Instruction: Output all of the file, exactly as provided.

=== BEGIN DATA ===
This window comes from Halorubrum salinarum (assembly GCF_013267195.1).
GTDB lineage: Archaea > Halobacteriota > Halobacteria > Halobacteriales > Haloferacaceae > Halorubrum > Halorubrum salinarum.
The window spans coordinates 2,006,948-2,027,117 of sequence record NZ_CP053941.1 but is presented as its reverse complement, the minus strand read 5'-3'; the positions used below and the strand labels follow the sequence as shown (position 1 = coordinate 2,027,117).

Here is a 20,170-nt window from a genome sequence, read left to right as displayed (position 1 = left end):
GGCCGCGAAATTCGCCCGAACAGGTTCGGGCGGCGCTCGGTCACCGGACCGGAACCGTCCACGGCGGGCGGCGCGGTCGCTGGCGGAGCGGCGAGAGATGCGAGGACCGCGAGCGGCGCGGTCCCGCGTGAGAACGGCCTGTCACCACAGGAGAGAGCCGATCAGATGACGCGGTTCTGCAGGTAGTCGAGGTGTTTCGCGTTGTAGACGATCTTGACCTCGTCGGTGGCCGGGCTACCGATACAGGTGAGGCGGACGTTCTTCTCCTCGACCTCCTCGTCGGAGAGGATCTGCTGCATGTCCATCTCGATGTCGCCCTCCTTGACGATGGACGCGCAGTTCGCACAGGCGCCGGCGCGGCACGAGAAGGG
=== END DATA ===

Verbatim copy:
This window comes from Halorubrum salinarum (assembly GCF_013267195.1).
GTDB lineage: Archaea > Halobacteriota > Halobacteria > Halobacteriales > Haloferacaceae > Halorubrum > Halorubrum salinarum.
The window spans coordinates 2,006,948-2,027,117 of sequence record NZ_CP053941.1 but is presented as its reverse complement, the minus strand read 5'-3'; the positions used below and the strand labels follow the sequence as shown (position 1 = coordinate 2,027,117).

Here is a 20,170-nt window from a genome sequence, read left to right as displayed (position 1 = left end):
GGCCGCGAAATTCGCCCGAACAGGTTCGGGCGGCGCTCGGTCACCGGACCGGAACCGTCCACGGCGGGCGGCGCGGTCGCTGGCGGAGCGGCGAGAGATGCGAGGACCGCGAGCGGCGCGGTCCCGCGTGAGAACGGCCTGTCACCACAGGAGAGAGCCGATCAGATGACGCGGTTCTGCAGGTAGTCGAGGTGTTTCGCGTTGTAGACGATCTTGACCTCGTCGGTGGCCGGGCTACCGATACAGGTGAGGCGGACGTTCTTCTCCTCGACCTCCTCGTCGGAGAGGATCTGCTGCATGTCCATCTCGATGTCGCCCTCCTTGACGATGGACGCGCAGTTCGCACAGGCGCCGGCGCGGCACGAGAAGGG